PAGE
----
The Government Accountability Office reports:
GAO identified 45 programs that supported employment for people with disabilities in fiscal year 2010, reflecting a fragmented system of services. The programs were administered by nine federal agencies and overseen by even more congressional committees. All programs overlapped with at least one other program in that they provided one or more similar employment service to a similar population—people with disabilities. The greatest overlap occurred in programs serving veterans and servicemembers (19 programs) and youth and young adults (5 programs). In addition, GAO identified seven programs that did not limit eligibility to any particular population and were potentially available to veterans and servicemembers or youth. Some overlapping programs, such as those with specific eligibility requirements, have less potential for duplication—providing the same services to the same beneficiaries—than others. However, even when the potential for duplication of services is low, there may be inefficiencies associated with operating multiple programs that provide similar services to similar populations. Coordination across programs may help address fragmentation and potential duplication, but officials that GAO surveyed reported only limited coordination. However, among six selected programs that only serve people with disabilities—including the Department of Education’s Vocational Rehabilitation program and the Social Security Administration’s Ticket to Work program—officials cited more consistent coordination.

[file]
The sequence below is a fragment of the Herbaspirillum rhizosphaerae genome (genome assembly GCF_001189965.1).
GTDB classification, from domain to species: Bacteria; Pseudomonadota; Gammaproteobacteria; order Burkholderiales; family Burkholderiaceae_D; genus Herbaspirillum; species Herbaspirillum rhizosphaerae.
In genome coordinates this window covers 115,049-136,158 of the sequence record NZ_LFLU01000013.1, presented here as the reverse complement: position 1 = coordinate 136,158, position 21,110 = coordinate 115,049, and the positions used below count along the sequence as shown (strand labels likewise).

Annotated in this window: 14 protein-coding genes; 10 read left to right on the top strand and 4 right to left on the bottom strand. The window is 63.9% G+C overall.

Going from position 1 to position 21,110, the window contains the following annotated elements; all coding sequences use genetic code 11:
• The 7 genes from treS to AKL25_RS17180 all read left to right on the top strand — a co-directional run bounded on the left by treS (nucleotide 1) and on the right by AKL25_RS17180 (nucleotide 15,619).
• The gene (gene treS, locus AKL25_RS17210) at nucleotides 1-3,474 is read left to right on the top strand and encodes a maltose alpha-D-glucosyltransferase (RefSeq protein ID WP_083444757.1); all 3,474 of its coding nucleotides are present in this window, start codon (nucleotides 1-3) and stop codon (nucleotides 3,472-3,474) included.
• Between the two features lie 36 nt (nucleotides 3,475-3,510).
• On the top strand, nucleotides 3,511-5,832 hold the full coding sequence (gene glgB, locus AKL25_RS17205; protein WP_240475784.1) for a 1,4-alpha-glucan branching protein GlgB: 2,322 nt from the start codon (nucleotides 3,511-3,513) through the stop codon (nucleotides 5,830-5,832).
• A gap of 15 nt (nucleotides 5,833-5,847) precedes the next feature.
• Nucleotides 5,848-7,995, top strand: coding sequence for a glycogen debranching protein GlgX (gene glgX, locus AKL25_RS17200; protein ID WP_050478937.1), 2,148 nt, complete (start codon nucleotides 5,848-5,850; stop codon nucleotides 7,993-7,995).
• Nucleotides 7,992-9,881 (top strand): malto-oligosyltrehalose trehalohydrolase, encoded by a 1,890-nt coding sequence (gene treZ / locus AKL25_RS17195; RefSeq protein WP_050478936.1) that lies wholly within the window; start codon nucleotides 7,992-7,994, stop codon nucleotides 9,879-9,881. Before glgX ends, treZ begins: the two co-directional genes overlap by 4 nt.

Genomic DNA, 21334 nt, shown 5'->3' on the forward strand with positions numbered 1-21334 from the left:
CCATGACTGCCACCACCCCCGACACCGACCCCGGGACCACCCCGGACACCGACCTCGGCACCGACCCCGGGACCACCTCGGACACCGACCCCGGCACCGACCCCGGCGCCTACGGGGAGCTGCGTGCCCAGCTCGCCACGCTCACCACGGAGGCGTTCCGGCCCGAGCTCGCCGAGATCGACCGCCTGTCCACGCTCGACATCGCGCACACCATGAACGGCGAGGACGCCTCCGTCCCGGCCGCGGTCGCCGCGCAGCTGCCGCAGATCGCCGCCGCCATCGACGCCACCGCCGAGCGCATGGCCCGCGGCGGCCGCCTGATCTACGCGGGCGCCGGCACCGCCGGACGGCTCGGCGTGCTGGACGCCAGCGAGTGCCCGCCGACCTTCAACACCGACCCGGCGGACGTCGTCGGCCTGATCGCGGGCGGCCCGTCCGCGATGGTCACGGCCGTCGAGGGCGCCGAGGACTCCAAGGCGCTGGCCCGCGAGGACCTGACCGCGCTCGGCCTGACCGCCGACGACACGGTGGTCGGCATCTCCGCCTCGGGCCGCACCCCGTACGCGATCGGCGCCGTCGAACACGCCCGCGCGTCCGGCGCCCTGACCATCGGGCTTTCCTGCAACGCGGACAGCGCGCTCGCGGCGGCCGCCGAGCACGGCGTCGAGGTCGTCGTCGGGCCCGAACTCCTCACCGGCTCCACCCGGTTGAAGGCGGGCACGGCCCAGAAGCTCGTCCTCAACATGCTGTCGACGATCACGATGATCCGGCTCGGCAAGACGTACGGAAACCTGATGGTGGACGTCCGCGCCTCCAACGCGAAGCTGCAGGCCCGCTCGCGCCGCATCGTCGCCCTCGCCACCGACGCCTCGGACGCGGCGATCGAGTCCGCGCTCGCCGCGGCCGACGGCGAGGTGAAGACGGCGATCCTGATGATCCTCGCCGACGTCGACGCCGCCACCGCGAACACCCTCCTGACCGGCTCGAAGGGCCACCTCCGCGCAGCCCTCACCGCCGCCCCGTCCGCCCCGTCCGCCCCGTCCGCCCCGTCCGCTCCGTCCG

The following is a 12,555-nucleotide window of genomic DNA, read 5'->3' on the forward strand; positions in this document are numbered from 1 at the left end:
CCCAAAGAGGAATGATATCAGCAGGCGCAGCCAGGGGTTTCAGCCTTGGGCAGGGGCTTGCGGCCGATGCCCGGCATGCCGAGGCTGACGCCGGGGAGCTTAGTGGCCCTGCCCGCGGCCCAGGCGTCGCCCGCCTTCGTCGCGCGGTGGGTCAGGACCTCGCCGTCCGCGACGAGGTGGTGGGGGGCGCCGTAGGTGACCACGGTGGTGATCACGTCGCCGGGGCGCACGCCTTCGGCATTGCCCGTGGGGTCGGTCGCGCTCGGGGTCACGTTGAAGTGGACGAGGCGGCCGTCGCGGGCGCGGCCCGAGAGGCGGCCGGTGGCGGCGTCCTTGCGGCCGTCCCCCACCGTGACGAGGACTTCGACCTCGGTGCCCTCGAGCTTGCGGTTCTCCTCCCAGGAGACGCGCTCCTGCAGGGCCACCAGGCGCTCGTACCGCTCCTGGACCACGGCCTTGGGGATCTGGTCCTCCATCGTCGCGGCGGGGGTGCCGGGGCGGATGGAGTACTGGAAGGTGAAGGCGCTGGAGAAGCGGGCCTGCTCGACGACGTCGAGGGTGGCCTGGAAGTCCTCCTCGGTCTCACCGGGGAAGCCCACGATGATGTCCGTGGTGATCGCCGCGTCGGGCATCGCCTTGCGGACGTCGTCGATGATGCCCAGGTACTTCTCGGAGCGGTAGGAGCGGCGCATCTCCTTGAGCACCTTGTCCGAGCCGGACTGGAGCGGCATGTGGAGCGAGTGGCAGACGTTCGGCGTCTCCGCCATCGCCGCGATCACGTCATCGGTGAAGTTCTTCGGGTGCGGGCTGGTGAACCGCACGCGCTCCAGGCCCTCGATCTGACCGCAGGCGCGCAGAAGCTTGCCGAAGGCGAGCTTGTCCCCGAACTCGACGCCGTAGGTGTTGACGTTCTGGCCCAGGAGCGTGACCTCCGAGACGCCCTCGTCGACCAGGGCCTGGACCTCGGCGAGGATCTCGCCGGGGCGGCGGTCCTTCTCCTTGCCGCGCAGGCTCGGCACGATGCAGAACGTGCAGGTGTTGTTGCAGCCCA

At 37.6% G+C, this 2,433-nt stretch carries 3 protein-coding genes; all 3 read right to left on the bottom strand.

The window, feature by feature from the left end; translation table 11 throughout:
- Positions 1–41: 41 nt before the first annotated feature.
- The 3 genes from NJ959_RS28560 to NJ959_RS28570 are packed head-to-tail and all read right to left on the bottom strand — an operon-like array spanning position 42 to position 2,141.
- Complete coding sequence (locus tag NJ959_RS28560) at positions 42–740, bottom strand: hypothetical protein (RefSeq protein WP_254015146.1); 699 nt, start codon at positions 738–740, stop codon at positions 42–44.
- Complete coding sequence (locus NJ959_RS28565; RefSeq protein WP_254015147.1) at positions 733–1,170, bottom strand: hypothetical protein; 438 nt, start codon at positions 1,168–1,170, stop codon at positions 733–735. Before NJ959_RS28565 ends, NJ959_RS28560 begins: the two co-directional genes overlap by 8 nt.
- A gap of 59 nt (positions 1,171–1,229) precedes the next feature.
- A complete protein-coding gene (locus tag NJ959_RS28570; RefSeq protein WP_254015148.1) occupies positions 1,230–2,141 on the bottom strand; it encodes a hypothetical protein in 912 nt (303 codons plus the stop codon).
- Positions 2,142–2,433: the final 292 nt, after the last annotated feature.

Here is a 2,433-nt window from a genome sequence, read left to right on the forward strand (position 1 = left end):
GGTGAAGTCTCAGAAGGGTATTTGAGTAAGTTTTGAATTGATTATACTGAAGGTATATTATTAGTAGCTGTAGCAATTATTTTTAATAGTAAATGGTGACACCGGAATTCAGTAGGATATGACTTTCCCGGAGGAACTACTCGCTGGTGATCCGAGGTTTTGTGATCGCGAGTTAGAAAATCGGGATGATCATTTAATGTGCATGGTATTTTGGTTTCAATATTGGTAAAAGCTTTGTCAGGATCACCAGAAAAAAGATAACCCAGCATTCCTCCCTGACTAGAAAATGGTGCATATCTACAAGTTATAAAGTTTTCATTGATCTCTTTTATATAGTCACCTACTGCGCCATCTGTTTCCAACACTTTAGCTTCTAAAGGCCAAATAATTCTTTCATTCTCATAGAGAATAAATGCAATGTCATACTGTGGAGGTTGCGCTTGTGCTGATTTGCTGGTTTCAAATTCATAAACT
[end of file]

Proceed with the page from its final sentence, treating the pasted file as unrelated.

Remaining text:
The Department of Labor jointly administers the Workforce Recruitment Program with the Department of Defense and the Work Opportunity Tax Credit with the Internal Revenue Service. These programs are therefore included under both the Department of Labor and the other administering agencies in the figure. Most (32) of the 45 programs surveyed tracked at least one employment-related outcome measure for people with disabilities, but overall little is known about the effectiveness of these programs. The most commonly tracked outcomes for people with disabilities were “entered employment” (28 programs) and “employment retention” (18 programs). However, it may be difficult to compare outcomes across programs, in part, because of variation in the type and severity of participants’ disabilities. In addition, only 10 of the 45 programs reported that an evaluation had been conducted in the last 5 years. Just one of the 45 programs (Job Corps) reported conducting an impact study—a study that would most clearly show whether the program (and not other factors) was responsible for improved employment outcomes for people with disabilities. However, additional studies are underway for at least two other programs.